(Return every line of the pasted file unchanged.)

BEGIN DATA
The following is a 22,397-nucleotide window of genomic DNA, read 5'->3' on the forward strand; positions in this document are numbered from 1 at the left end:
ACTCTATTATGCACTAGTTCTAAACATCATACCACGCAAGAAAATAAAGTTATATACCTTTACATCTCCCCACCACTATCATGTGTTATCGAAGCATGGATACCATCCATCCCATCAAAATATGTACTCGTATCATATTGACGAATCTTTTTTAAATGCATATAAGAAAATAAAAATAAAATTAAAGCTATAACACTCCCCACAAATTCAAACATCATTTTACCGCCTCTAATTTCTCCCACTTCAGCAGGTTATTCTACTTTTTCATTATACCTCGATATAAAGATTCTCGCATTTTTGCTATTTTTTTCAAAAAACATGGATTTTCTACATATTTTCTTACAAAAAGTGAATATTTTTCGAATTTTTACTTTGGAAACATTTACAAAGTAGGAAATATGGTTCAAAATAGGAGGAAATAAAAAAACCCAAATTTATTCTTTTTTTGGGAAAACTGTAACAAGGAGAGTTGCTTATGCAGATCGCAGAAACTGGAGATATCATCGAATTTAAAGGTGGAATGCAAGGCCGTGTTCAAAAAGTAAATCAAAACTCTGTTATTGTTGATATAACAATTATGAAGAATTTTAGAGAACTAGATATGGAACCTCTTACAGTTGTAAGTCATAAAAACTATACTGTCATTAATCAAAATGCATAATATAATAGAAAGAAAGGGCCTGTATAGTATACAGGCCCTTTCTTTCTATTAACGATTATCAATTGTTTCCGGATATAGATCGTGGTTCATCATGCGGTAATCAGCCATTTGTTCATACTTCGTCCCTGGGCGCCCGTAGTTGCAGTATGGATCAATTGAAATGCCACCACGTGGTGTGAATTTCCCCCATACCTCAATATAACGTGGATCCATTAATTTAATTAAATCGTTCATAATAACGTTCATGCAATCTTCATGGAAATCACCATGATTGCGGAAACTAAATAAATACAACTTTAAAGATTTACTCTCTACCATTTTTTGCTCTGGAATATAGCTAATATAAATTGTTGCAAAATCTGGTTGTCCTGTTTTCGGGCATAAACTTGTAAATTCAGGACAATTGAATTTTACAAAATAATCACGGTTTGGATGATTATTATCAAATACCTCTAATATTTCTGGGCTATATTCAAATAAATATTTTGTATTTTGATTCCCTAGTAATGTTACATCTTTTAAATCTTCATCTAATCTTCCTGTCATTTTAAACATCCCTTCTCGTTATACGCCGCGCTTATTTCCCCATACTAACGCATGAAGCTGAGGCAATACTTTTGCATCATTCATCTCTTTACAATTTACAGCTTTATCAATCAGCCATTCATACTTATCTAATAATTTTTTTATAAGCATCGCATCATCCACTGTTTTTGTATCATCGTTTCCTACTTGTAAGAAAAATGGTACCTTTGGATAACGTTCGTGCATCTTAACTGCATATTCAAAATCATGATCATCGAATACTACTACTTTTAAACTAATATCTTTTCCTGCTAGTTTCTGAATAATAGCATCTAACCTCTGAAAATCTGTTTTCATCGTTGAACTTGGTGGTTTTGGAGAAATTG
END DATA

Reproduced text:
The following is a 22,397-nucleotide window of genomic DNA, read 5'->3' on the forward strand; positions in this document are numbered from 1 at the left end:
ACTCTATTATGCACTAGTTCTAAACATCATACCACGCAAGAAAATAAAGTTATATACCTTTACATCTCCCCACCACTATCATGTGTTATCGAAGCATGGATACCATCCATCCCATCAAAATATGTACTCGTATCATATTGACGAATCTTTTTTAAATGCATATAAGAAAATAAAAATAAAATTAAAGCTATAACACTCCCCACAAATTCAAACATCATTTTACCGCCTCTAATTTCTCCCACTTCAGCAGGTTATTCTACTTTTTCATTATACCTCGATATAAAGATTCTCGCATTTTTGCTATTTTTTTCAAAAAACATGGATTTTCTACATATTTTCTTACAAAAAGTGAATATTTTTCGAATTTTTACTTTGGAAACATTTACAAAGTAGGAAATATGGTTCAAAATAGGAGGAAATAAAAAAACCCAAATTTATTCTTTTTTTGGGAAAACTGTAACAAGGAGAGTTGCTTATGCAGATCGCAGAAACTGGAGATATCATCGAATTTAAAGGTGGAATGCAAGGCCGTGTTCAAAAAGTAAATCAAAACTCTGTTATTGTTGATATAACAATTATGAAGAATTTTAGAGAACTAGATATGGAACCTCTTACAGTTGTAAGTCATAAAAACTATACTGTCATTAATCAAAATGCATAATATAATAGAAAGAAAGGGCCTGTATAGTATACAGGCCCTTTCTTTCTATTAACGATTATCAATTGTTTCCGGATATAGATCGTGGTTCATCATGCGGTAATCAGCCATTTGTTCATACTTCGTCCCTGGGCGCCCGTAGTTGCAGTATGGATCAATTGAAATGCCACCACGTGGTGTGAATTTCCCCCATACCTCAATATAACGTGGATCCATTAATTTAATTAAATCGTTCATAATAACGTTCATGCAATCTTCATGGAAATCACCATGATTGCGGAAACTAAATAAATACAACTTTAAAGATTTACTCTCTACCATTTTTTGCTCTGGAATATAGCTAATATAAATTGTTGCAAAATCTGGTTGTCCTGTTTTCGGGCATAAACTTGTAAATTCAGGACAATTGAATTTTACAAAATAATCACGGTTTGGATGATTATTATCAAATACCTCTAATATTTCTGGGCTATATTCAAATAAATATTTTGTATTTTGATTCCCTAGTAATGTTACATCTTTTAAATCTTCATCTAATCTTCCTGTCATTTTAAACATCCCTTCTCGTTATACGCCGCGCTTATTTCCCCATACTAACGCATGAAGCTGAGGCAATACTTTTGCATCATTCATCTCTTTACAATTTACAGCTTTATCAATCAGCCATTCATACTTATCTAATAATTTTTTTATAAGCATCGCATCATCCACTGTTTTTGTATCATCGTTTCCTACTTGTAAGAAAAATGGTACCTTTGGATAACGTTCGTGCATCTTAACTGCATATTCAAAATCATGATCATCGAATACTACTACTTTTAAACTAATATCTTTTCCTGCTAGTTTCTGAATAATAGCATCTAACCTCTGAAAATCTGTTTTCATCGTTGAACTTGGTGGTTTTGGAGAAATTG